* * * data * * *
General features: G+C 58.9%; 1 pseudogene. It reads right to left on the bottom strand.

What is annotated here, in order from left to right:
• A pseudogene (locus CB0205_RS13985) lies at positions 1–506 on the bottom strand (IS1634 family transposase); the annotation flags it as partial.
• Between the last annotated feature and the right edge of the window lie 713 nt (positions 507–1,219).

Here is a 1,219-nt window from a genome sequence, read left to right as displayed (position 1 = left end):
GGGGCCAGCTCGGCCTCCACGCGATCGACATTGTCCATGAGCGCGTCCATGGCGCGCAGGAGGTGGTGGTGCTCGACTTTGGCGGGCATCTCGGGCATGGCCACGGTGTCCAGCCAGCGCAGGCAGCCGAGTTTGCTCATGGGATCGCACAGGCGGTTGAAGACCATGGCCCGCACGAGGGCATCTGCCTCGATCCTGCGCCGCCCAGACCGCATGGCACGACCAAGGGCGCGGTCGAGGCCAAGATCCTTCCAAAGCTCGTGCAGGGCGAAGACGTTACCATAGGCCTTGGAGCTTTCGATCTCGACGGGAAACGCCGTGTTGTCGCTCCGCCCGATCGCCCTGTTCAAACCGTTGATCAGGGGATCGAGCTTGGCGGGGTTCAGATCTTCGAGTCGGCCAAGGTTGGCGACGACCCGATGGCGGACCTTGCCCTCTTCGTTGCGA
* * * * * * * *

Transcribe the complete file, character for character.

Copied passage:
General features: G+C 58.9%; 1 pseudogene. It reads right to left on the bottom strand.

What is annotated here, in order from left to right:
• A pseudogene (locus CB0205_RS13985) lies at positions 1–506 on the bottom strand (IS1634 family transposase); the annotation flags it as partial.
• Between the last annotated feature and the right edge of the window lie 713 nt (positions 507–1,219).

Here is a 1,219-nt window from a genome sequence, read left to right as displayed (position 1 = left end):
GGGGCCAGCTCGGCCTCCACGCGATCGACATTGTCCATGAGCGCGTCCATGGCGCGCAGGAGGTGGTGGTGCTCGACTTTGGCGGGCATCTCGGGCATGGCCACGGTGTCCAGCCAGCGCAGGCAGCCGAGTTTGCTCATGGGATCGCACAGGCGGTTGAAGACCATGGCCCGCACGAGGGCATCTGCCTCGATCCTGCGCCGCCCAGACCGCATGGCACGACCAAGGGCGCGGTCGAGGCCAAGATCCTTCCAAAGCTCGTGCAGGGCGAAGACGTTACCATAGGCCTTGGAGCTTTCGATCTCGACGGGAAACGCCGTGTTGTCGCTCCGCCCGATCGCCCTGTTCAAACCGTTGATCAGGGGATCGAGCTTGGCGGGGTTCAGATCTTCGAGTCGGCCAAGGTTGGCGACGACCCGATGGCGGACCTTGCCCTCTTCGTTGCGA